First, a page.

When the report was first released, when some were talking about whether it should have been withheld, I thought of Turkey, where to this day it is against the law to talk about the 1915 Armenian genocide because it makes the Turks look bad. And Japan, where the right wing is trying to suppress Japan's brutal history of World War II atrocities, so as not to have their nationalistic preening undermined by the stark evidence of where such pride once led them.
     How does that make Japan look? And do we want to do that too? Are we a great nation because when we do stuff that's wrong, we don't talk about it, so we don't look bad to those who expect better of us?
     Not my country. Not America. The Economist summed it up perfectly in one simple sentence: "ALL countries fail to live up to the ethical standards they set themselves; only a few have the moral purpose to examine their lapses in the public square."
     Amen. Oh, and for those who haven't figured it out yet, the correct answer is: B.


  1. Hmmmm...I wonder what the right would be saying today if this all came out as occurring during the Clinton (or god forbid, Obama) administration.


    1. That's because you assume others are as blinded by partisanship as yourself. And -- sorry to be the one to tell you -- but this is occurring during Obama administration, and the New York Times, that bastion of liberalism, condemns Obama for washing his hands of this even more thoroughly than Bush did. The whole point of the column is to recognize and address the country's failings, whomever is to blame. Sad that you missed that, but not surprising.

    2. Uh, no...not blinded by partisanship - but forced to deal with a bunch of right leaning coworkers that have taken every opportunity to press the deficiencies (percieved or real) of the left, especially the last 6 years.

      I was not surprised by the response from the right (as you were) - defending their own to the end. Our conversation ended quickly the other day when I presented the exact same argument you put forth here. We don't want to be them, we need to be better than that.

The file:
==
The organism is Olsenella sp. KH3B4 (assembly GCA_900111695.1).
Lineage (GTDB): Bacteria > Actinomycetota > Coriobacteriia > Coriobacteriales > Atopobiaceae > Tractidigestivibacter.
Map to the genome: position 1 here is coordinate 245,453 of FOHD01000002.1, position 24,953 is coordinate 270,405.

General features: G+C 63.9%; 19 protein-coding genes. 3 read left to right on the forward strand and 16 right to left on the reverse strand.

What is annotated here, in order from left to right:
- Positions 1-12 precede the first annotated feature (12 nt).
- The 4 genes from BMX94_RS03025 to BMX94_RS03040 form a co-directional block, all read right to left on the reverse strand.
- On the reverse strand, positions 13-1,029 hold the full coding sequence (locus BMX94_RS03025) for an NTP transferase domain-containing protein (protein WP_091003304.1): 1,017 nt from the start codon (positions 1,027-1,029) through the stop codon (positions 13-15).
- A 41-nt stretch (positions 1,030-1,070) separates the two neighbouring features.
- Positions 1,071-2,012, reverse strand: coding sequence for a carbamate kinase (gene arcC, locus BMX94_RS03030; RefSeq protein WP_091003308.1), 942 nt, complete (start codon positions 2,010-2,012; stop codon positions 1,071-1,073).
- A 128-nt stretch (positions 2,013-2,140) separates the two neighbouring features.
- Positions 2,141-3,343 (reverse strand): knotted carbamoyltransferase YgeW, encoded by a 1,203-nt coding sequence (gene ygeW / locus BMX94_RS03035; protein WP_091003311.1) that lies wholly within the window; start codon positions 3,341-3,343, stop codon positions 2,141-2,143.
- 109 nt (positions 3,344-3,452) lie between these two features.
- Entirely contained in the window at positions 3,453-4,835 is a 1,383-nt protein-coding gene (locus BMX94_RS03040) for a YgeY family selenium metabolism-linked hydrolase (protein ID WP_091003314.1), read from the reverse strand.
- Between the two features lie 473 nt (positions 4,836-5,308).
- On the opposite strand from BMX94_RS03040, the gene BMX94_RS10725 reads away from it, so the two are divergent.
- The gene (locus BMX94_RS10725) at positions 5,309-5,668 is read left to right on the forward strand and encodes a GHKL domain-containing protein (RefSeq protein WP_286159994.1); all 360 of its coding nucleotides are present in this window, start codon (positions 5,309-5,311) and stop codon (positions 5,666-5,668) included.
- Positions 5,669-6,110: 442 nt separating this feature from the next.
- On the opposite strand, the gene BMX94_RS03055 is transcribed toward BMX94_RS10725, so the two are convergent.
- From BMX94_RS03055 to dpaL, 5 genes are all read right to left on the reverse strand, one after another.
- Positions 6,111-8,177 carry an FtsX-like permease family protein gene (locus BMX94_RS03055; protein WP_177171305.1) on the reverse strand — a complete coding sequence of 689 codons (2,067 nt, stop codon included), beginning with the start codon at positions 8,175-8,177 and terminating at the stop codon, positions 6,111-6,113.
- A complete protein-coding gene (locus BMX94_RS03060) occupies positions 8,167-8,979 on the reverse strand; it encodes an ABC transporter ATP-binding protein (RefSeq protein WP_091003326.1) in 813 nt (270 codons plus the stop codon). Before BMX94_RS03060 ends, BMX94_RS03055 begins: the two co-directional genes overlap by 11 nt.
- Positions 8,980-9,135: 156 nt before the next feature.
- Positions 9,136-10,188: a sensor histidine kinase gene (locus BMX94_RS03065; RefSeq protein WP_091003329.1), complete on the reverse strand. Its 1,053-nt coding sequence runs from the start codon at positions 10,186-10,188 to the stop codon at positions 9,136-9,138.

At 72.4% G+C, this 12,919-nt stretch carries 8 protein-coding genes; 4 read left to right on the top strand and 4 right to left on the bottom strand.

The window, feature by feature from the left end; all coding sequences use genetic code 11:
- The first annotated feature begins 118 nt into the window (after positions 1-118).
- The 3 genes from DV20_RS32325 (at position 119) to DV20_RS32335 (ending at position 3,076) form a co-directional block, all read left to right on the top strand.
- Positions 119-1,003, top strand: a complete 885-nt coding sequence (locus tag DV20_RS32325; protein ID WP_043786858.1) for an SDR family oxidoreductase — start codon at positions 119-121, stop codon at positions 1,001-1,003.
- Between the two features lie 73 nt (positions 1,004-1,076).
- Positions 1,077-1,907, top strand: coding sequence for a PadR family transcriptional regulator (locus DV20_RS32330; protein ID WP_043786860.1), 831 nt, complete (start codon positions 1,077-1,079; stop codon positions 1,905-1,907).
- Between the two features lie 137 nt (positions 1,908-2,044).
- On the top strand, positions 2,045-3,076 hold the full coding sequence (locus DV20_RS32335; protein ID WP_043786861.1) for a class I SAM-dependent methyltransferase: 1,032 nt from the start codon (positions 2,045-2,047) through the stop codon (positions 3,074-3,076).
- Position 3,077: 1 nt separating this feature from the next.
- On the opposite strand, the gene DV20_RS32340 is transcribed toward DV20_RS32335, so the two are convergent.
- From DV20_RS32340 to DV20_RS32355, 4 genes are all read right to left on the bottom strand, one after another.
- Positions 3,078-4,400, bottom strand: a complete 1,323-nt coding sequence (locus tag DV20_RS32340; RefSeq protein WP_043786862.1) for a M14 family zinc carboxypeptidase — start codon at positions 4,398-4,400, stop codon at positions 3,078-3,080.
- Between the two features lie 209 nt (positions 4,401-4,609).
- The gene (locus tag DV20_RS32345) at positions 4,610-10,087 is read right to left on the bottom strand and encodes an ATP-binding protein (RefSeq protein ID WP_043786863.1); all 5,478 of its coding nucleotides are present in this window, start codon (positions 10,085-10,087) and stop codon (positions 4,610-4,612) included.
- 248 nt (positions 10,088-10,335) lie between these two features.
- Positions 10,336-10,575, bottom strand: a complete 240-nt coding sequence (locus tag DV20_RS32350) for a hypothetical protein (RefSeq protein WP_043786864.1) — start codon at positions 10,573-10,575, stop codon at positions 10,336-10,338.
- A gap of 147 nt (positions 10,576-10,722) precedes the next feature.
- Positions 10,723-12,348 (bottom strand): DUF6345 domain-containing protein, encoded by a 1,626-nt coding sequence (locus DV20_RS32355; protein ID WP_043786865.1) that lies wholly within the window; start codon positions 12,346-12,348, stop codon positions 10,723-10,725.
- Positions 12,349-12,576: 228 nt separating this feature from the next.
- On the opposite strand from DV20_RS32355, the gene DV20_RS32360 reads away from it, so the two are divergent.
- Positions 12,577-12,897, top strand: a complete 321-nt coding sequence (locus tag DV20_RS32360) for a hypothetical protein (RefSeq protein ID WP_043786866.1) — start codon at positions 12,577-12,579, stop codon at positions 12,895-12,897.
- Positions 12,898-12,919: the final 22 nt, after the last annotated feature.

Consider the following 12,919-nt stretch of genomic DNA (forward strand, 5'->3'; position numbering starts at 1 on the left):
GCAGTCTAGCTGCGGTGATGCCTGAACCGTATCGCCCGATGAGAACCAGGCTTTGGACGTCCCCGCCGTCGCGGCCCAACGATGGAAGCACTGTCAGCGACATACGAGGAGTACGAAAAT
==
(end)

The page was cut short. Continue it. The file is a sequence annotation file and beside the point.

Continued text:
And as long as there is uncontrolled ego, there will be war - atrocities included from both sides. I don't think we've failed as a country. Maybe strayed from the path, but in the end, held true to the beliefs that make us unique in the world.

  2. So many wrongs to be made right. It gets depressing after a while.


  3. Thanks for taking on John Ass.

    1. One of the commenters on Eric Zorn's blog referred to him as Jack Kass. Needless to say, I found that entertaining.

      I do wonder though, Neil, is it an old journalistic tradition not to name somebody with whom you disagree? A personal preference? Is it a way of not giving him any more attention than is necessary to make your point, perhaps, by not deigning to use his name?

    2. I suppose the latter. He's so off the radar, striking at him personally is pointless. But he does represent a certain mindset, and that's what I wanted to address.

  4. I'm a little surprised Mr. Steinberg didn't call out the hypocrisy of the torture defenders with respect to President Obama's immigration executive action. Most of them called it "unconstitutional," "against the rule of law," "acting as king," "undermining democracy" etc.

    Well, whether you think torture is defensible/excusable/etc., the law couldn't be clearer. Even before this report it was clear that as defined by the law, waterboarding is torture. Now we're up to "rectal feeding." Anyone wanting the President to obey the law on immigration (and though he's utterly misguided with executive action and has made a radical shift in how executives manipulate their discretionary authority no matter what (usually factually mistaken) analogies his defenders make, he was acting within the law) must also want him to investigate and prosecute individuals both named and not named in the report. The hypocrisy is breathtaking.